Research Project

Human Rights, Big Data and Technology

About us

Advancing Human Rights in the Age of Al and the Digital Society.

The digital age has brought about a global pattern shift in how we communicate, interact and organise our world. Everyday life generates colossal quantities of digital data that, once created, is scrutinsed by complex forms of analysis using algorithms, artificial intelligence and other digital tools. This in turn yields highly personalised insights about ourselves, our habits, desires and role in society.

Our project explores the challenges and opportunities that big data and artificial intelligence are bringing to human rights. We are researching whether fundamental human rights concepts and approaches need to be adapted to comply horizontally in the era of technological advancement and big data.

We plan to develop good practice guidelines, regulatory responses and solutions for the human rights sector to improve both enjoyment and protection in the digital age. Our key engagements fall mainly but not entirely into the categories: businesses, international human rights and humanitarian institutions and non-governmental human rights.

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What are the main questions we will answer?

The main questions we will answer are:

  1. What human rights concerns and opportunities are generated by digital technology including those using ‘big data’, artificial intelligence and algorithmic decision-making?
  2. Can the international human rights framework and institutions respond to deal with the challenges and opportunities presented?
  3. How do we effectively regulate the collection, storage, use, amalgamation, re-purposing and sharing of data by States and non-State actors?
  4. What remedies are needed and how can these be effectively developed and implemented?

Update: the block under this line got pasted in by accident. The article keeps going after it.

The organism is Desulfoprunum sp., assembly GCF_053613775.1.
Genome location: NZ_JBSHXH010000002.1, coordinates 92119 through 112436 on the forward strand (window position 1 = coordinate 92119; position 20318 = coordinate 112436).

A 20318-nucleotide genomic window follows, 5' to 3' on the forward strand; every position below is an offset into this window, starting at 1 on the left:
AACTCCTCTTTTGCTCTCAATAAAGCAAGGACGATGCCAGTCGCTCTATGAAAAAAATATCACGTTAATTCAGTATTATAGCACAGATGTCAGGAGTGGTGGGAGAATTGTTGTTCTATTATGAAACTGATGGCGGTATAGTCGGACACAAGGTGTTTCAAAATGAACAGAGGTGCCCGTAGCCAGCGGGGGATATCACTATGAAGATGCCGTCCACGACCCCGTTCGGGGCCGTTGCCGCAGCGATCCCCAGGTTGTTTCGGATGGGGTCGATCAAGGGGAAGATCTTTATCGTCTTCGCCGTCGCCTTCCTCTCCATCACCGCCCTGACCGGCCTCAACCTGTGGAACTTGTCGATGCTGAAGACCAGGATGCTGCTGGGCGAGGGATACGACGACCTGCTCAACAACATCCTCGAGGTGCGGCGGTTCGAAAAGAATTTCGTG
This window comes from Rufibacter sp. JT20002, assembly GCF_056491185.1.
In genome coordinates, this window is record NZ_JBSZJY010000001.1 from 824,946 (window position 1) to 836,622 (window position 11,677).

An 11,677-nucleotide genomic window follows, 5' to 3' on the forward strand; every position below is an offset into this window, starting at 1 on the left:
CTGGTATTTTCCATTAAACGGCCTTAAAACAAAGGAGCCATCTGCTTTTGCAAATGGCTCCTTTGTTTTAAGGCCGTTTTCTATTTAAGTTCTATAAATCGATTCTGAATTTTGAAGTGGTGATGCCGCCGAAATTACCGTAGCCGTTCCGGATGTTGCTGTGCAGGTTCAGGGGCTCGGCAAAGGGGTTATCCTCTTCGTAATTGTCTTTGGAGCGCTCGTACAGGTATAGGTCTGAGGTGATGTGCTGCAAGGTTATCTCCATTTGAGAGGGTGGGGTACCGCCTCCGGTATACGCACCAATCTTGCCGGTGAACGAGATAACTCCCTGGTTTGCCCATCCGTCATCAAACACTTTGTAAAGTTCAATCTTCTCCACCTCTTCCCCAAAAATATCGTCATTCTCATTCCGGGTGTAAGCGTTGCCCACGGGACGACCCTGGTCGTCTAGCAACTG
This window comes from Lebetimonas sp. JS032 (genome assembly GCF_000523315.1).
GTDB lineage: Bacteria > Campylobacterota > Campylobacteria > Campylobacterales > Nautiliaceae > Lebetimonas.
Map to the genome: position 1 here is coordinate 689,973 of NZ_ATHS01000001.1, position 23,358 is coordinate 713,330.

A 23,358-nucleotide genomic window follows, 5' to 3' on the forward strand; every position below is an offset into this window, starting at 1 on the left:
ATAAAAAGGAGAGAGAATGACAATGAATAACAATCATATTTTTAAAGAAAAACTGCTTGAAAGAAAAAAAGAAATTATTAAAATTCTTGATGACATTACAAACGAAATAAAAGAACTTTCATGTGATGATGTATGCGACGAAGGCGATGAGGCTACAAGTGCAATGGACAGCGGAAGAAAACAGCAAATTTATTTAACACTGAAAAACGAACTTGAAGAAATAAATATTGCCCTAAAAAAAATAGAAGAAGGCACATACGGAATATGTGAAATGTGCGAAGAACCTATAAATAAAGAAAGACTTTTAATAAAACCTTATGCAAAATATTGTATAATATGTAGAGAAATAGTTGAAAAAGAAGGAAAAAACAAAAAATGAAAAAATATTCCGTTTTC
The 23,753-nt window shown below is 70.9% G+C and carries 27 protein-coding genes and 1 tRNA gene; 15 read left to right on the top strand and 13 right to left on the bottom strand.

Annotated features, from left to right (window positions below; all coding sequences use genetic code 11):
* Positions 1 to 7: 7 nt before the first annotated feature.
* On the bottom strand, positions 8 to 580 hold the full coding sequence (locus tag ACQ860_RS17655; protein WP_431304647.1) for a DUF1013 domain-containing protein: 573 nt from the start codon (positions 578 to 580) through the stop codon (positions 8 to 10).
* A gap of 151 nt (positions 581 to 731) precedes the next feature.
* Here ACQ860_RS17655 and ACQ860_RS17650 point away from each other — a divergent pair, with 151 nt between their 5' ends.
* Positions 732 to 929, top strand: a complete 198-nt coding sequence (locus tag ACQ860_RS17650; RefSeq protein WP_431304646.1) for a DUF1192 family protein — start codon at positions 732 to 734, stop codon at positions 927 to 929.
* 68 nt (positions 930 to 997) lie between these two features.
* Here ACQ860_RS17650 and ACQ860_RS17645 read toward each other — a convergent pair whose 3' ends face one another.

The project

How long will the project run for? Beginning in October 2015, the project will run until September 2020. It is funded by a £5 million grant from the Economic and Social Research Council and £1 million from the University of Essex.

Our team

The project is housed within the Human Rights Centre, with multidisciplinary partners worldwide specialising in computer science, sociology, economy, law, philosophy, political science and sociology.

Meet our team

Past projects

Powerful Purchasers

This is a project that aims to identify the specific legal principles that highlight the special position of the purchaser able to influence the behaviour of suppliers.


EBHR has written a report on the potential liabilities of the parent company in the Shell Group, as well as that of its Nigerian subsidiary, for oil spills in the Niger Delta.

The report places emphasis on changes in Nigerian legal standards, as well as developments in the UK concerning parent company liability, both of which increase the prospects for successful litigation in jurisdictions outside Nigeria as well as domestically.

One of the report’s objectives is to provide Shell investors with the necessary information as well as samples of detailed questions that they could direct to their company in order to acquire more information on the Niger Delta situation. The Niger Delta Report was successfully published on 10 December 2012.


Australia - UK

Non-judicial remedies for human rights abuses by business